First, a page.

While this story is significant and raised awareness to the only 3 % remaining ancient redwood forests, there were also powerful personal insights during this time of seclusion. “Initially I was just angry, but that anger was killing me. After a while I came to realise that I was up there because I love – I love the forest, I love this planet, I love the world.” And while listening to an argument by fellow protestors “I thought to myself, how in the world do we think we can end the clear-cutting on the planet if we’re so effective at clear-cutting each other? I realised in that moment that the outward landscape is a reflection of the inner landscape. It’s the wounds in ourselves that perpetuate the wounds on the planet.” And during one powerful storm her connection with the trees yielded “The trees that are too rigid are the ones that break, it’s the ones that are flexible and go crazy with the wind that make it through the storm. They told me, you need to bend like the trees in the storm. From then on I embraced life because I embraced death.”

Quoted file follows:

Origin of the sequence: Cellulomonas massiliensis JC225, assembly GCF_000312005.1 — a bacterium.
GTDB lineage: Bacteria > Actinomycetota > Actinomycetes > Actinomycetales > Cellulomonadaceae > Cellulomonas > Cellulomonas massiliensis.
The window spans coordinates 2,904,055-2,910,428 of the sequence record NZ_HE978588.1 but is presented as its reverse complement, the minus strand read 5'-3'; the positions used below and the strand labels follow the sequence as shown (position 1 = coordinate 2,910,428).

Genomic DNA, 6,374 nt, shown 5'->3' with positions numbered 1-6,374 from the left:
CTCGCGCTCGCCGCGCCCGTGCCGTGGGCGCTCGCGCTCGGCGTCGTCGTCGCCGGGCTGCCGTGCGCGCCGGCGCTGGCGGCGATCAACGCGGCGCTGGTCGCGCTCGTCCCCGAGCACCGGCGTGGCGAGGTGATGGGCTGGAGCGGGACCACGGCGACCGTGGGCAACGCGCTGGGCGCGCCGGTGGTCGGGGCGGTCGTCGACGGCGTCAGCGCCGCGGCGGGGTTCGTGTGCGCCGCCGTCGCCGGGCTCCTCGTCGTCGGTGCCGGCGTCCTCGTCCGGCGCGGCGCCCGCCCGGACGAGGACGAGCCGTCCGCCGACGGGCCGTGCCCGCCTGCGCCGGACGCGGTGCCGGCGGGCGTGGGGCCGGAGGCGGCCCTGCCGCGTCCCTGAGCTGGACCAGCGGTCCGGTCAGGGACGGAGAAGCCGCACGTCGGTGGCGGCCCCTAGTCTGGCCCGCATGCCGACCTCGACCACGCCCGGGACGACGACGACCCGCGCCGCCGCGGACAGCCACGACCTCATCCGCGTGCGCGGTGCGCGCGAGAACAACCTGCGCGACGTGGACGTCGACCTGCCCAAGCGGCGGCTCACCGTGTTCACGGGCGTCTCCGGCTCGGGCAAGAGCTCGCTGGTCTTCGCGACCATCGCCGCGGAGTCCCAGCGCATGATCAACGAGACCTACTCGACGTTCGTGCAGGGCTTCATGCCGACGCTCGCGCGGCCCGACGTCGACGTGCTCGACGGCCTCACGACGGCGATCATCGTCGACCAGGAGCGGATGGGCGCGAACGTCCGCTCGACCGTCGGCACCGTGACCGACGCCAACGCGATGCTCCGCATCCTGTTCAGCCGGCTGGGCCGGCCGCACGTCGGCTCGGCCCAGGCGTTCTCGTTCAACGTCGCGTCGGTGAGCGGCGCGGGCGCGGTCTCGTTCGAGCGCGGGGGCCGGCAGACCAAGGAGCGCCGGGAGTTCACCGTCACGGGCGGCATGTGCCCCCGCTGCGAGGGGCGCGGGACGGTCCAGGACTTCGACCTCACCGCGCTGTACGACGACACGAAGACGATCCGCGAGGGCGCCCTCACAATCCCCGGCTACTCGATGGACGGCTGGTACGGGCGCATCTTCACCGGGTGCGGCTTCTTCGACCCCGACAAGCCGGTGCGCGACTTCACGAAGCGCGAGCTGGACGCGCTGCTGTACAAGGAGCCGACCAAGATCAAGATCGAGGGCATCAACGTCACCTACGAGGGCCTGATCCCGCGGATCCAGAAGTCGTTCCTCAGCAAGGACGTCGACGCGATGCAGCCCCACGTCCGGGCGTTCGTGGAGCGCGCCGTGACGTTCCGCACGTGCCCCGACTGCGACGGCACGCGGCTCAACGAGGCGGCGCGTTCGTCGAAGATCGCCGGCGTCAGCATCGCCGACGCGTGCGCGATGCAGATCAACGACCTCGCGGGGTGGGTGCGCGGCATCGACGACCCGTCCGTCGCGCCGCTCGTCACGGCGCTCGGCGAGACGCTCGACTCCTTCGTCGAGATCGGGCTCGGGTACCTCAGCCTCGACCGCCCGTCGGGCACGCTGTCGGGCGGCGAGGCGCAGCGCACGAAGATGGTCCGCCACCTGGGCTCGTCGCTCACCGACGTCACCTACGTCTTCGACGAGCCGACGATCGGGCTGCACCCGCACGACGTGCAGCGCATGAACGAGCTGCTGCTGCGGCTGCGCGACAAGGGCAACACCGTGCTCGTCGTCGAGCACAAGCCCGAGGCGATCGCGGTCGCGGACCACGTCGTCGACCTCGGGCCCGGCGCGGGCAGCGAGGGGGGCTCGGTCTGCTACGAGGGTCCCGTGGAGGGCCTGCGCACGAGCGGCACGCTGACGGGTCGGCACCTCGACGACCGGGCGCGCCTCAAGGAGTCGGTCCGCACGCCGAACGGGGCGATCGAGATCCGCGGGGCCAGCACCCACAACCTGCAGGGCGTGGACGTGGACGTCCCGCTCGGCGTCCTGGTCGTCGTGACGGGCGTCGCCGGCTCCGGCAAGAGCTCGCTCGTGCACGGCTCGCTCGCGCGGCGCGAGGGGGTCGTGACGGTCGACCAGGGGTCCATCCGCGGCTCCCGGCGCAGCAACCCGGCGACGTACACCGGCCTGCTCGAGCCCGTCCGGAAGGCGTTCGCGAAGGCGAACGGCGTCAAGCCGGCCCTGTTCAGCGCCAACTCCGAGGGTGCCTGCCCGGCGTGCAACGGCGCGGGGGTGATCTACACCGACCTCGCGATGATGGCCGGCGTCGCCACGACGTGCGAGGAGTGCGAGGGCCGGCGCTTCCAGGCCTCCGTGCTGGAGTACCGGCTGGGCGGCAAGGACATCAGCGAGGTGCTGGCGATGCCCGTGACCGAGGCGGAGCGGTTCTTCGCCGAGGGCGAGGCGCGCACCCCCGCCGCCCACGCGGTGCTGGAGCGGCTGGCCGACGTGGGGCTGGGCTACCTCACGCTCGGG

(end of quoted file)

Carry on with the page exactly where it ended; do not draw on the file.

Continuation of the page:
Julia spreading her message (Gary Mattingly)

Julia has continued with environmental activism, while writing a book and speaking to audiences around the world. She has been the subject of several documentaries while also inspiring several musicians to write songs about her story and her activism.

Britain’s Trees

A land covered by ice and glaciers

Britain’s native trees have not always been present and rooted – they were scoured clean from the earth during the last ice age 20 000 years ago. Species migrated southwards until reaching the physical barrier of the Alps. As the ice retreated about 10 000 years later, trees recolonised the landscape. This was easier due to the land bridge connecting mainland Europe that was not yet covered by rising sea levels. After a few thousand years of growth, Britain would have been covered by magnificent woodland.

Ariundle Nature Reserve (scotland.gov.uk)